WHO report highlights need for better data to improve pandemic response
The World Health Organisation (WHO) has released the first global assessment on the status and capacity of health information systems in 133 countries, covering 87% of the global population.
The aim of the SCORE report is to identify gaps and provide guidance for investment in areas that can have influence on the quality, availability, analysis, accessibility and use of health data.
The Survey, Count, Optimise, Review, Enable (SCORE) initiative is a technical package of interventions, recommended actions, tools and resources that aims to support countries in meeting health information system needs.
WHY IT MATTERS
The SCORE report reveals that two-thirds of low-income countries have established a standardised system to report causes of deaths. Despite this, it proceeds to highlight the need to strengthen these systems to help the response to health emergencies and track progress towards global health goals.
Sixty percent of the countries reviewed have a 'well-developed' system for reviewing progress and performance of their health sector and half have the capacity to monitor quality of care. Furthermore, thirty-two percent of the countries have 'good capacity' for a national digital health strategy.
The report also acknowledges that although there is good availability of data on areas such as immunisation, tuberculosis and HIV incidence, there is less coverage on health issues such as mental health and cancer. This lack of data limits countries in their ability to plan and implement effective health programmes.
The COVID-19 pandemic has highlighted that even the more advanced health and data systems still struggle to provide data in near real-time. The lack of data worldwide limits the understanding of the mortality impact of the pandemic, potentially undermining response planning.
“The pandemic has stretched the capacity of country health information systems around the world, as they must track both the disease and other critical health trends,” said Dr Tedros Adhanom Ghebreyesus, WHO director-general. “The SCORE report is an important step towards better data, for better decisions and better health.”
THE LARGER CONTEXT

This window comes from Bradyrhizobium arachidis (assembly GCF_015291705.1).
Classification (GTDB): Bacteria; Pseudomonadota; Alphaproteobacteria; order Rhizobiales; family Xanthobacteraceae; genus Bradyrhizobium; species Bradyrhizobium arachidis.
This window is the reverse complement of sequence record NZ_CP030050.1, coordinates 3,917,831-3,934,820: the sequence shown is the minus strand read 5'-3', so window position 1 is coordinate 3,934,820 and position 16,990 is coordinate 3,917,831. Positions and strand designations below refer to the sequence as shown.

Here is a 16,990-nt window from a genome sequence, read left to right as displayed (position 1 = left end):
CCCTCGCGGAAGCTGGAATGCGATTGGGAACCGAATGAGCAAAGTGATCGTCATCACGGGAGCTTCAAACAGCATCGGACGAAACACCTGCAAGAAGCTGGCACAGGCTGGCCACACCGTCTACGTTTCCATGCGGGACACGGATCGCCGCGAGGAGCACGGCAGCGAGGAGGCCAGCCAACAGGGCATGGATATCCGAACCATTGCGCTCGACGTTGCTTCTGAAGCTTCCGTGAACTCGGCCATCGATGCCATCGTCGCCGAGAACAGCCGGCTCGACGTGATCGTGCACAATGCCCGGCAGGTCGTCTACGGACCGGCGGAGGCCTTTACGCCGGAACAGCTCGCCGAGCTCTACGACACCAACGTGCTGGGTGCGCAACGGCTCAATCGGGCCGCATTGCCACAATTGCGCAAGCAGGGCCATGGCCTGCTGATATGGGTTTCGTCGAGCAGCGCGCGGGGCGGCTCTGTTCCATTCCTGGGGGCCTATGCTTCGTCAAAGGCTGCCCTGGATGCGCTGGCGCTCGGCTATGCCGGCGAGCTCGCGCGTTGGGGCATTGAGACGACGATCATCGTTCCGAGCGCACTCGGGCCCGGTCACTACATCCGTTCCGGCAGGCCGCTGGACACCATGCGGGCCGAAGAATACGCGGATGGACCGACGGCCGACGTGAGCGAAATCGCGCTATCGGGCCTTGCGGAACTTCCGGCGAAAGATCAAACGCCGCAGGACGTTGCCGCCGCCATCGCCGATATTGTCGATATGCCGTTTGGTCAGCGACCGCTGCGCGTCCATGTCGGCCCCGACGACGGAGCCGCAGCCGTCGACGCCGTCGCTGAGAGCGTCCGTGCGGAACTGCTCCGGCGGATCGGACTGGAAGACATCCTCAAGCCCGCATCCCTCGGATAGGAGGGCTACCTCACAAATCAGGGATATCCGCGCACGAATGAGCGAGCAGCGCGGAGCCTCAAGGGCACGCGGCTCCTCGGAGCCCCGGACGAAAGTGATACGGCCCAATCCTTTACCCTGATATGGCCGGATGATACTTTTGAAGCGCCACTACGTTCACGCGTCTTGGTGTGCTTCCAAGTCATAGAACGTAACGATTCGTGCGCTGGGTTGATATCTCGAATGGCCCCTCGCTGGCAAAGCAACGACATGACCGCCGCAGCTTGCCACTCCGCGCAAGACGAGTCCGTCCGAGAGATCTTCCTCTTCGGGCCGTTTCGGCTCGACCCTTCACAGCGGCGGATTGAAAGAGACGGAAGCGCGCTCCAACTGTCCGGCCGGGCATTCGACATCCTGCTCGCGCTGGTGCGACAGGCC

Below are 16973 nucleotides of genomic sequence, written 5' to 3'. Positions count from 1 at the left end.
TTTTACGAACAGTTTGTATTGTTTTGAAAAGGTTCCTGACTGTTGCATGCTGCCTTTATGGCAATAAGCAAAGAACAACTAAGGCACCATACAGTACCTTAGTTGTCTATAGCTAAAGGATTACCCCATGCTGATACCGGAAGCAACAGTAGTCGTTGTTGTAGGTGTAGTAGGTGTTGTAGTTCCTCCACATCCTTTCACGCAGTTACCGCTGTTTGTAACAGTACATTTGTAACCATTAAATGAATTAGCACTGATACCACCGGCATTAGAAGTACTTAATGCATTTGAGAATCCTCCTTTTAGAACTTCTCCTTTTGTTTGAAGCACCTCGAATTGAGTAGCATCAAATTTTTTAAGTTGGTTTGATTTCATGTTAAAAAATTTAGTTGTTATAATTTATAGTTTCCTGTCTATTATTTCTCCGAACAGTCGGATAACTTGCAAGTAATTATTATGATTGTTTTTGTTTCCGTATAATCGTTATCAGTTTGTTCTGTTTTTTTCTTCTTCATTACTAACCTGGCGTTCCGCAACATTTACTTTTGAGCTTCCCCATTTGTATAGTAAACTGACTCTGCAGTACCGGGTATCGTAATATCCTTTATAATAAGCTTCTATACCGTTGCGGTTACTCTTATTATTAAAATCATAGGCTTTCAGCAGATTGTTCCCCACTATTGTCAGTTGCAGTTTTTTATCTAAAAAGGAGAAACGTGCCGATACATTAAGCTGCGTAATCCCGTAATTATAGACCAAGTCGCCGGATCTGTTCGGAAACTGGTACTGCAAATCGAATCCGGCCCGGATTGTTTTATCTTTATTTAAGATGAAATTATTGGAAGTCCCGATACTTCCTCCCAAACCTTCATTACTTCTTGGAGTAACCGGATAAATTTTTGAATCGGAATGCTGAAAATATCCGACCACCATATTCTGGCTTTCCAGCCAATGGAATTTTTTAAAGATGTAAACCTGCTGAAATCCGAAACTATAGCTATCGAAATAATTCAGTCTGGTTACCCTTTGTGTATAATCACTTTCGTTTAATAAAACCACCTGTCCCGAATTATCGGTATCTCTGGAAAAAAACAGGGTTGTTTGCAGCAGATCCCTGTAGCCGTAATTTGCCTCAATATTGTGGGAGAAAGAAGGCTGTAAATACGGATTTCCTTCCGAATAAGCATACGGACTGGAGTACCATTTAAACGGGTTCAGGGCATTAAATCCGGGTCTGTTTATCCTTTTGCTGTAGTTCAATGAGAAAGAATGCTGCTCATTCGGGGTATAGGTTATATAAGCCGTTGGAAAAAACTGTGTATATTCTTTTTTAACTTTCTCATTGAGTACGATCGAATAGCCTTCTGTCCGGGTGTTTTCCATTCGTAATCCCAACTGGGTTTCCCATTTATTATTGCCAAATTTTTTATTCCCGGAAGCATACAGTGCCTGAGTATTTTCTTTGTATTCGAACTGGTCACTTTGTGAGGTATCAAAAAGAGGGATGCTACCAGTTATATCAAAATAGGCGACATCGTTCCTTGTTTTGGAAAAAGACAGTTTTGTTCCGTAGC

Yesterday, Dr David Nabarro, the WHO's special envoy on COVID-19 told Sky News' Sophy Ridge on Sunday that the UK has been "vindicated" over the decision to delay the second vaccine dose. Earlier in the year, the UK went against the advice of the WHO by choosing to offer the second jab between three and 12 weeks after the first dose.
This follows data from the Joint Committee on Vaccines and Immunisation so far showing high levels of protection after the first dose.
ON THE RECORD
Dr Charles Alessi, chief clinical officer at HIMSS, said: "The WHO report on health data systems and capacity is incredibly timely as it clearly starts to delineate quite how far we have to go to get to a place where we can better hope to achieve our vision of realising the full potential of every human, everywhere.
"The way forward for us all is clear. We have to start to better document health data, as unless we do that we are in essence “flying blind.” The opportunity for us to do this is enormous. COVID-19 has advanced the adoption of digital transformation globally and we are in a far better position than we have been in terms of availability of data as a result. It is now up to all of us to take heed of this report and develop action plans to improve on where we are."
Michael Bloomberg, WHO global ambassador for noncommunicable diseases and injuries, said: "The SCORE report guides countries to invest in priority areas with the greatest impact on the collection, analysis and use of health data. Among other recommendations the report urges countries to strengthen their overall health data systems, to improve their death data registration systems and to collect more and better quality data to address inequalities.”
Dr Samira Asma, assistant director-general, for data, analytics and delivery said: "With SCORE at hand, WHO will support countries around the world to address data gaps and strengthen their data and health information systems."